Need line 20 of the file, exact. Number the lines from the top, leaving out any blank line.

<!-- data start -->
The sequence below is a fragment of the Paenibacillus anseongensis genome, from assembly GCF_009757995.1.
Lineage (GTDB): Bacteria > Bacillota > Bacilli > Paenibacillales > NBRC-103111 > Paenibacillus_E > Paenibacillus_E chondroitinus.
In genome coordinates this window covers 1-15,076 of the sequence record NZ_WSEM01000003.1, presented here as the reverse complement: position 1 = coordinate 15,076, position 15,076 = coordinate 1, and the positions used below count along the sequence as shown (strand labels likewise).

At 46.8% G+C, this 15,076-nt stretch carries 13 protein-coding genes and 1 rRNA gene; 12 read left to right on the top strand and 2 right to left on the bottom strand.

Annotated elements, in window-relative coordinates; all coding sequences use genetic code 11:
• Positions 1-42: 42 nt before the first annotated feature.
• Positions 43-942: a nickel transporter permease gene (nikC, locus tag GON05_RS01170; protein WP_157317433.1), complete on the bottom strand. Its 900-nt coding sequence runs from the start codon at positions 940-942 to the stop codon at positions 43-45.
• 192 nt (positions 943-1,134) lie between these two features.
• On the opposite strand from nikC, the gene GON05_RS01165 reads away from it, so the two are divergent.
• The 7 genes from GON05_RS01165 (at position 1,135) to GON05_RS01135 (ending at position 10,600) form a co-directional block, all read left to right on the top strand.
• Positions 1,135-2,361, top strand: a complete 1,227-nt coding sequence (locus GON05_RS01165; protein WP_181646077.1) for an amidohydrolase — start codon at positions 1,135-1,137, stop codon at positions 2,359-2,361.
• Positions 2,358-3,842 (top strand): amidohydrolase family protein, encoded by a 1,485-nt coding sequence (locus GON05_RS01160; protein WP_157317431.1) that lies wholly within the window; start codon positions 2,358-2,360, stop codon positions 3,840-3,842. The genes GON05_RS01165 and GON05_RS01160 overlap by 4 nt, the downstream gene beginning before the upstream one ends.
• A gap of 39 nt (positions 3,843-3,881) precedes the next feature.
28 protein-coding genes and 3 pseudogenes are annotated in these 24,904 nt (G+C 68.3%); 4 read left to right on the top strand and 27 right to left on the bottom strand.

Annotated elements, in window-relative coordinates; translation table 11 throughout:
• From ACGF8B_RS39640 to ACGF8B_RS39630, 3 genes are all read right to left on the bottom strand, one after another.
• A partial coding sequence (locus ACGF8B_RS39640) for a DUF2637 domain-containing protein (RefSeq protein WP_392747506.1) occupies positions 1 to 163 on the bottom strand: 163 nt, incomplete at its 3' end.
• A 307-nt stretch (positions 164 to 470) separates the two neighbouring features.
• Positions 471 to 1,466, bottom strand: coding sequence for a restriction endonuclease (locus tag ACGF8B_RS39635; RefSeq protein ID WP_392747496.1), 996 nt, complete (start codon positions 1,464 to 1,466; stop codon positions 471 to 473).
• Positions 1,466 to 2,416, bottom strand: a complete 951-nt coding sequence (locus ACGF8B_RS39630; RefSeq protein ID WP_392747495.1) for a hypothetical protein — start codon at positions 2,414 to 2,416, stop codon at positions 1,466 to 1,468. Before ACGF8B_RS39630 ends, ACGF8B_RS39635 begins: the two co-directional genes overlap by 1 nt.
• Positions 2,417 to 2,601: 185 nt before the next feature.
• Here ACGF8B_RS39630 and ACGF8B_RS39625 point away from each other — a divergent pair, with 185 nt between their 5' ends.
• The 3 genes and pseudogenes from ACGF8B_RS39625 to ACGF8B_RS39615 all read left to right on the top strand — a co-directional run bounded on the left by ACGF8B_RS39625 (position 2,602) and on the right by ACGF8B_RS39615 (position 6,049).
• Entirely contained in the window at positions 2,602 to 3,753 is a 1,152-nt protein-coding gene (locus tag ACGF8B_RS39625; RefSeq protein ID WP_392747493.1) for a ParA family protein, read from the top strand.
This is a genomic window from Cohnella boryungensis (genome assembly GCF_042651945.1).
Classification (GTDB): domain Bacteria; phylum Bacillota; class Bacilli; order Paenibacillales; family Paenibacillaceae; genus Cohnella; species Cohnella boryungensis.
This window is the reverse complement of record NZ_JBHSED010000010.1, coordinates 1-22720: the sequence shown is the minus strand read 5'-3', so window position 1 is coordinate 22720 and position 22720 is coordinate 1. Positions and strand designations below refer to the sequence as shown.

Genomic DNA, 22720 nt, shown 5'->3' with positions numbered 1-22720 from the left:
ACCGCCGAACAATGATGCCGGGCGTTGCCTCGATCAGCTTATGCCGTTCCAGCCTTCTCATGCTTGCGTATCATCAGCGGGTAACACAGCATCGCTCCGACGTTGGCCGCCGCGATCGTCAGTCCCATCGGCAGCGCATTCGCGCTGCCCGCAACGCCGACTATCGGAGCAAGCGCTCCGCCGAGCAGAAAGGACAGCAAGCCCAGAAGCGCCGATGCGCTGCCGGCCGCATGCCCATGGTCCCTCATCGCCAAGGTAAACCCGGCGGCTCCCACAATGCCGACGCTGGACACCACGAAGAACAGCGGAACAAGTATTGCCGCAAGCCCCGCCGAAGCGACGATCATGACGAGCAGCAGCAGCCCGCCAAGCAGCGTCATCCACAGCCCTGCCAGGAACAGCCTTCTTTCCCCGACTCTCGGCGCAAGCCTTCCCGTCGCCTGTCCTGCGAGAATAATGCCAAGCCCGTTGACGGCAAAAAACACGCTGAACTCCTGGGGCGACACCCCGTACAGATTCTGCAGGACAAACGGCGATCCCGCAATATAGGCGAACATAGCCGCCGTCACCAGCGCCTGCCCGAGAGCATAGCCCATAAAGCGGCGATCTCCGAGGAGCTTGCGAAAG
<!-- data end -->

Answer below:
• Positions 1,466 to 2,416, bottom strand: a complete 951-nt coding sequence (locus ACGF8B_RS39630; RefSeq protein ID WP_392747495.1) for a hypothetical protein — start codon at positions 2,414 to 2,416, stop codon at positions 1,466 to 1,468. Before ACGF8B_RS39630 ends, ACGF8B_RS39635 begins: the two co-directional genes overlap by 1 nt.